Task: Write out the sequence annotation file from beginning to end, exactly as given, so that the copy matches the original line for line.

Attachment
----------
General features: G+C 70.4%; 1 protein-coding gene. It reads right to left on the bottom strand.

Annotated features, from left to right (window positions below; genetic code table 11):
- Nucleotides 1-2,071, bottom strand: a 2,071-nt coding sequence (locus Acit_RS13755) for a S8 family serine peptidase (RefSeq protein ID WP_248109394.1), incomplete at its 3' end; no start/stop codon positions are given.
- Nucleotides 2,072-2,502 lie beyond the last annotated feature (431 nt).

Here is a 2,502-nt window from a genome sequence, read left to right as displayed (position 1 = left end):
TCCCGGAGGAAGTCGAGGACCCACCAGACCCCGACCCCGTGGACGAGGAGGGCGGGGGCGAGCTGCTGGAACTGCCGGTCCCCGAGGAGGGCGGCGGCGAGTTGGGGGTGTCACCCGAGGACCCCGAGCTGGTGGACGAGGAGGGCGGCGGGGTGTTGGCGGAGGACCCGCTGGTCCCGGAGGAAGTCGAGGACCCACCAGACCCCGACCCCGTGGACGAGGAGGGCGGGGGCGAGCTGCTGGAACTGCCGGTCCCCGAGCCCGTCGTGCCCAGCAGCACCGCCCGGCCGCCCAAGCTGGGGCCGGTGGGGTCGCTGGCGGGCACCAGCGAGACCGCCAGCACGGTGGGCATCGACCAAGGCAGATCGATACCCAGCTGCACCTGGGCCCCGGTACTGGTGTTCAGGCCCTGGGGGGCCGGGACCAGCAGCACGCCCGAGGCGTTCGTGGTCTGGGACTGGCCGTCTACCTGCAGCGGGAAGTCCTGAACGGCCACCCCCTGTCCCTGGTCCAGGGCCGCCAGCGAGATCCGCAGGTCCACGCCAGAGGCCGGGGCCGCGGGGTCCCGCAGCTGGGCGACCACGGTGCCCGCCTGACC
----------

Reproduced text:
General features: G+C 70.4%; 1 protein-coding gene. It reads right to left on the bottom strand.

Annotated features, from left to right (window positions below; genetic code table 11):
- Nucleotides 1-2,071, bottom strand: a 2,071-nt coding sequence (locus Acit_RS13755) for a S8 family serine peptidase (RefSeq protein ID WP_248109394.1), incomplete at its 3' end; no start/stop codon positions are given.
- Nucleotides 2,072-2,502 lie beyond the last annotated feature (431 nt).

Here is a 2,502-nt window from a genome sequence, read left to right as displayed (position 1 = left end):
TCCCGGAGGAAGTCGAGGACCCACCAGACCCCGACCCCGTGGACGAGGAGGGCGGGGGCGAGCTGCTGGAACTGCCGGTCCCCGAGGAGGGCGGCGGCGAGTTGGGGGTGTCACCCGAGGACCCCGAGCTGGTGGACGAGGAGGGCGGCGGGGTGTTGGCGGAGGACCCGCTGGTCCCGGAGGAAGTCGAGGACCCACCAGACCCCGACCCCGTGGACGAGGAGGGCGGGGGCGAGCTGCTGGAACTGCCGGTCCCCGAGCCCGTCGTGCCCAGCAGCACCGCCCGGCCGCCCAAGCTGGGGCCGGTGGGGTCGCTGGCGGGCACCAGCGAGACCGCCAGCACGGTGGGCATCGACCAAGGCAGATCGATACCCAGCTGCACCTGGGCCCCGGTACTGGTGTTCAGGCCCTGGGGGGCCGGGACCAGCAGCACGCCCGAGGCGTTCGTGGTCTGGGACTGGCCGTCTACCTGCAGCGGGAAGTCCTGAACGGCCACCCCCTGTCCCTGGTCCAGGGCCGCCAGCGAGATCCGCAGGTCCACGCCAGAGGCCGGGGCCGCGGGGTCCCGCAGCTGGGCGACCACGGTGCCCGCCTGACC